It’s Latin to them: Ashley Dupre’s tattoo flummoxes pros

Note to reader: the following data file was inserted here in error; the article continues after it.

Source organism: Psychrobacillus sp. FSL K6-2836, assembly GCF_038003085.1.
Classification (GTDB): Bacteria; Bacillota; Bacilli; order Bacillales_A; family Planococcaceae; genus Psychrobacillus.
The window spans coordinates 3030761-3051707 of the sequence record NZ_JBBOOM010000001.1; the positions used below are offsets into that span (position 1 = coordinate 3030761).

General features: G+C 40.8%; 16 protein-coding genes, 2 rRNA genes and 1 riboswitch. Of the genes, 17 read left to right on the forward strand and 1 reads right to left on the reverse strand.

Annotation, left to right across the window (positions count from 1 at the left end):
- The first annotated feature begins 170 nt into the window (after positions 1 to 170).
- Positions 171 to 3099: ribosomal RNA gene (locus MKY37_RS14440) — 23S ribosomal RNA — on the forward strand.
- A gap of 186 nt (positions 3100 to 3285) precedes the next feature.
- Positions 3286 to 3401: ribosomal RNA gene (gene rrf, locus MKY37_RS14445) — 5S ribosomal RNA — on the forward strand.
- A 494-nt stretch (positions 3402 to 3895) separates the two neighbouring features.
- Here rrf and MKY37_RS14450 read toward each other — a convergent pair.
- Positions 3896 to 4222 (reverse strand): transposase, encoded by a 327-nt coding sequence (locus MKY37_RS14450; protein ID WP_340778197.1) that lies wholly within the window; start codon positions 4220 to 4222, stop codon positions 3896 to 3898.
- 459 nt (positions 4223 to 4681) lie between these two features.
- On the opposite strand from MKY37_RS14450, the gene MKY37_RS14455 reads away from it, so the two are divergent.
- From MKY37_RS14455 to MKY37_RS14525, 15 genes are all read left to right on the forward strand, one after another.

Revealing Daily News pictures of Eliot Spitzer's favorite hooker cavorting on the beach gave rise to some obvious musings, but also some not-so-obvious, like: What exactly does that tattoo mean?Ashley Alexandra Dupre's teeny bikini exposed a Latin phrase inked on her lower belly: tutela valui. Experts said it was pseudo Latin, like the mostly meaningless Chinese characters some people tattoo on themselves - but even stodgy scholars were chuckling at the double entendres jumping out of it. Tutela, which is related to tutor, has to do with a protector or guardian. Valui appears to be a past form of the word strong. "So I guess you would say it means, 'I have a strong patron' or 'I have a strong keeper,'" said Doug Machle, assistant to the chairman in the classics department at the University of Washington. "Or, actually, it's more like, 'My guardian was strong.'" Others read it differently. Daniel Nodes, a classics professor at Ave Maria University in Florida, translated it as "I've been well and remain that way because I have protection." Mark Buchan, a classics professor at Columbia, took a different tack, musing that it could mean "safe haven." One California professor translated it as "I have been highly proficient in support" - which he further simplifies to "I have been an expert escort." In any case, Latin teachers are used to seeing lots of fishy tattoos. "Latin is really a living language - it's a lot more prevalent than you'd think," said Gerry Visco, administrator of the classics department at Columbia. "We get a lot of people calling up - every day, I'd say - wanting to put something on a mug or T-shirt. They think there's a team of scribes sitting here waiting to translate for them." Join the Conversation: Continue Reading